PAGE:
Greece crisis: Risk of Greek euro exit rises as Brussels talks fail to agree last-minute deal

Greece is demanding more time to pay and the cancellation of some of its debt, while its lenders want to see pension reforms, higher VAT and a promise to target a primary budget surplus

Click to follow
The Independent Online

Germany has given its most explicit warning that Greece could leave the eurozone as officials were reported to have failed to hammer out a last-minute deal in Brussels.

On Sunday night, a EU Commission official, who refused to be identified because of the sensitivity of the negotiations, said that “the talks did not succeed as there remains a significant gap between the plans of the Greek authorities and” the demands of the international creditors.

On top of that, the official said that, for the EU’s executive, “the Greek proposals remain incomplete.” The official refused to be more precise.

“The shadow of a Greek exit from the eurozone is becoming increasingly perceptible,” Germany’s Economy Minister and Vice-Chancellor, Sigmar Gabriel, wrote in Bild newspaper. “Greece’s game theorists are gambling the future of their country and Europe’s too.”

Greece’s Prime Minister, Alexis Tsipras, sent a delegation to Brussels for talks with European President Jean-Claude Juncker’s office. But hopes for a breakthrough on measures demanded by Greece’s lenders faded, with both sides taking increasingly hardline positions, according to EU officials.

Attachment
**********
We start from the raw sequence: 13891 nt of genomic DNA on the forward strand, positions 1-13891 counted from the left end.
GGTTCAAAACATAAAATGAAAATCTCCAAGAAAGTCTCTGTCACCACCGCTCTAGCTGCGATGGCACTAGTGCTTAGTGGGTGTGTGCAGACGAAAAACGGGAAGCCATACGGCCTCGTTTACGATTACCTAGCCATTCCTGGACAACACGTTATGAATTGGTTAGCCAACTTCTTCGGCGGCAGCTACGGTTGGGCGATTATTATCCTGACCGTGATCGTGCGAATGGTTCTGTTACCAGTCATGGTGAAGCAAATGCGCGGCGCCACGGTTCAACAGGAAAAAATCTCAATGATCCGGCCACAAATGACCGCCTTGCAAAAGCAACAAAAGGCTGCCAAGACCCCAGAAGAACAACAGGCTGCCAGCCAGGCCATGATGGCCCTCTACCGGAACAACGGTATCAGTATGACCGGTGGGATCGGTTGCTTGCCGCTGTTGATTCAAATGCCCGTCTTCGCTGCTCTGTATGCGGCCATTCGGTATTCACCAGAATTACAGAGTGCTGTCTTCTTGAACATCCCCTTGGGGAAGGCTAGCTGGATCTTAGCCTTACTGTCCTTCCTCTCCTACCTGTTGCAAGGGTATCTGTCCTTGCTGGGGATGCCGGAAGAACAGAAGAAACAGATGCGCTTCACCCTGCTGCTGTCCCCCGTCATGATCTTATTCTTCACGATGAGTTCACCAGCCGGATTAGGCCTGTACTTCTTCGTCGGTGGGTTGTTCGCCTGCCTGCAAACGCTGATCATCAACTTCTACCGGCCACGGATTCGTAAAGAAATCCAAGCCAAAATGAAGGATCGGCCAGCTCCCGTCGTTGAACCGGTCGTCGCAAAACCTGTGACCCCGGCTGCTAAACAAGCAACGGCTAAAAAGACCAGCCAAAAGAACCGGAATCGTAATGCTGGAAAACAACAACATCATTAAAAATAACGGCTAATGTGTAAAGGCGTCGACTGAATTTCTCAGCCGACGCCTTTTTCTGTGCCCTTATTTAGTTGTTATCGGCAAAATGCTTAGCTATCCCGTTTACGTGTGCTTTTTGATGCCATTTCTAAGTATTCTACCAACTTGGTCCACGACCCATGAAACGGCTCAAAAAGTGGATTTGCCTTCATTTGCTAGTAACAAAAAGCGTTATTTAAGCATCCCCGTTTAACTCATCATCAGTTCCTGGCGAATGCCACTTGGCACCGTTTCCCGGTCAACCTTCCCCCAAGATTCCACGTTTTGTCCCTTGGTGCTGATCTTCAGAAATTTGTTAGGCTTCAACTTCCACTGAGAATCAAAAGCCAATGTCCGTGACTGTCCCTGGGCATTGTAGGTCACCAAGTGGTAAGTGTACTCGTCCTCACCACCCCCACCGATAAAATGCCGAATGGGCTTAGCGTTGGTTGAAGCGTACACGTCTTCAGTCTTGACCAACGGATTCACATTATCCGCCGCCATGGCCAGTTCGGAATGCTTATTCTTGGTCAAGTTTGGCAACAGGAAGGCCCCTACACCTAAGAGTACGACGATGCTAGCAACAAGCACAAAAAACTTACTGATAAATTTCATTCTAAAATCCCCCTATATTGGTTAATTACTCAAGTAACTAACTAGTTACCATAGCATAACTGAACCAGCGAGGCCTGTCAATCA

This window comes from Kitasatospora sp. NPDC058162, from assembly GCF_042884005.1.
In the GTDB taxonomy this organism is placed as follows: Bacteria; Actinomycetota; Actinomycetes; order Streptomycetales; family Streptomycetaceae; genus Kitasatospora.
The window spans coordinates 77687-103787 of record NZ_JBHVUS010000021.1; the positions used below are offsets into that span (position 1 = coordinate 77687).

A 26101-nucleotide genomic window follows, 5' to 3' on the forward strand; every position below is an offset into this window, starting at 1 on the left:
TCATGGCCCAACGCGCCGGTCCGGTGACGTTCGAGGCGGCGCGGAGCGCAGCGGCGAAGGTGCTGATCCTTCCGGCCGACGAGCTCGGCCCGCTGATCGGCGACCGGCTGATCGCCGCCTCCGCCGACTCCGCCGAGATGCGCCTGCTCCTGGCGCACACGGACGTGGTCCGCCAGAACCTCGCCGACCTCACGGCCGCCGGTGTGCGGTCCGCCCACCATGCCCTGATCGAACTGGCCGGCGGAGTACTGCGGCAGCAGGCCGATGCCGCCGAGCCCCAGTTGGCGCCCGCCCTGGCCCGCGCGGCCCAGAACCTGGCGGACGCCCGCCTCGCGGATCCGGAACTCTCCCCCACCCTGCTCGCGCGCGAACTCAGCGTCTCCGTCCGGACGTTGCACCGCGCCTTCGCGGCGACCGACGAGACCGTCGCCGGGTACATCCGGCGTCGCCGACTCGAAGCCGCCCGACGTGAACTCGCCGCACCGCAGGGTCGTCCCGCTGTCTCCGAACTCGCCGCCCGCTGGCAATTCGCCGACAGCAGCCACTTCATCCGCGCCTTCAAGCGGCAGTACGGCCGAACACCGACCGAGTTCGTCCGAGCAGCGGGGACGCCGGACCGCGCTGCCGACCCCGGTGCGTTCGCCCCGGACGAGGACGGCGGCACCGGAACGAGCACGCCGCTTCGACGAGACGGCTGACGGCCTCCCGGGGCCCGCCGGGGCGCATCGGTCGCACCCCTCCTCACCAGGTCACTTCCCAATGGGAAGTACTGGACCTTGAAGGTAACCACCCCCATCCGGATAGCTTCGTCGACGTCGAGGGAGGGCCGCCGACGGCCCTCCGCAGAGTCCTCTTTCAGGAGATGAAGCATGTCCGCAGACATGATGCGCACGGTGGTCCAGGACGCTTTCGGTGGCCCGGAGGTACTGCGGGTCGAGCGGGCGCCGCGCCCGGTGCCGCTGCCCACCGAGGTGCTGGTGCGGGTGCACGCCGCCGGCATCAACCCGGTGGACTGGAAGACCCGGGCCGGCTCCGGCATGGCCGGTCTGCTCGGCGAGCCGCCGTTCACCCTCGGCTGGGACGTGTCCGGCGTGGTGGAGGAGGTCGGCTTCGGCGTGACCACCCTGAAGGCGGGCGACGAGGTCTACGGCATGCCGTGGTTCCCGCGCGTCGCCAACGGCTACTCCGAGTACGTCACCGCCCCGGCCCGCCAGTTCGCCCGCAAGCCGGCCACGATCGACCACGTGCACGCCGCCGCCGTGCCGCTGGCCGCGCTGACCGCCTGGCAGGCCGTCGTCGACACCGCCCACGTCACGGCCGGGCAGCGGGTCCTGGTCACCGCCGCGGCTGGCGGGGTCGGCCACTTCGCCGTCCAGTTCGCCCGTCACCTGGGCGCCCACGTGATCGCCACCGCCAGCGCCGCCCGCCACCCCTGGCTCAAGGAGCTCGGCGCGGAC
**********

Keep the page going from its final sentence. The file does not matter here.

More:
Greece is demanding more time to pay and the cancellation of some of its debt, while its lenders want to see pension reforms, higher VAT and a promise to target a primary budget surplus.

Officials from the major lenders, the International Monetary Fund and European Central Bank, had been standing by to join the talks if Mr Juncker’s office made progress. Greece’s Finance Minister, Yanis Varoufakis said that the liquidity squeeze was asphyxiating the economy.

He said: “When you go into negotiation, you compromise. We’ve compromised a lot. The target … is to get out of the crisis. For that you need Greece to go back to markets, so a restructuring of debt is needed.”

Greece must repay €1.6bn ($1.8bn) to the IMF this month or default, putting its future in the euro in grave danger. It must also repay €6.7bn when Greek bonds held by the European Central Bank fall due in July and August.

Comments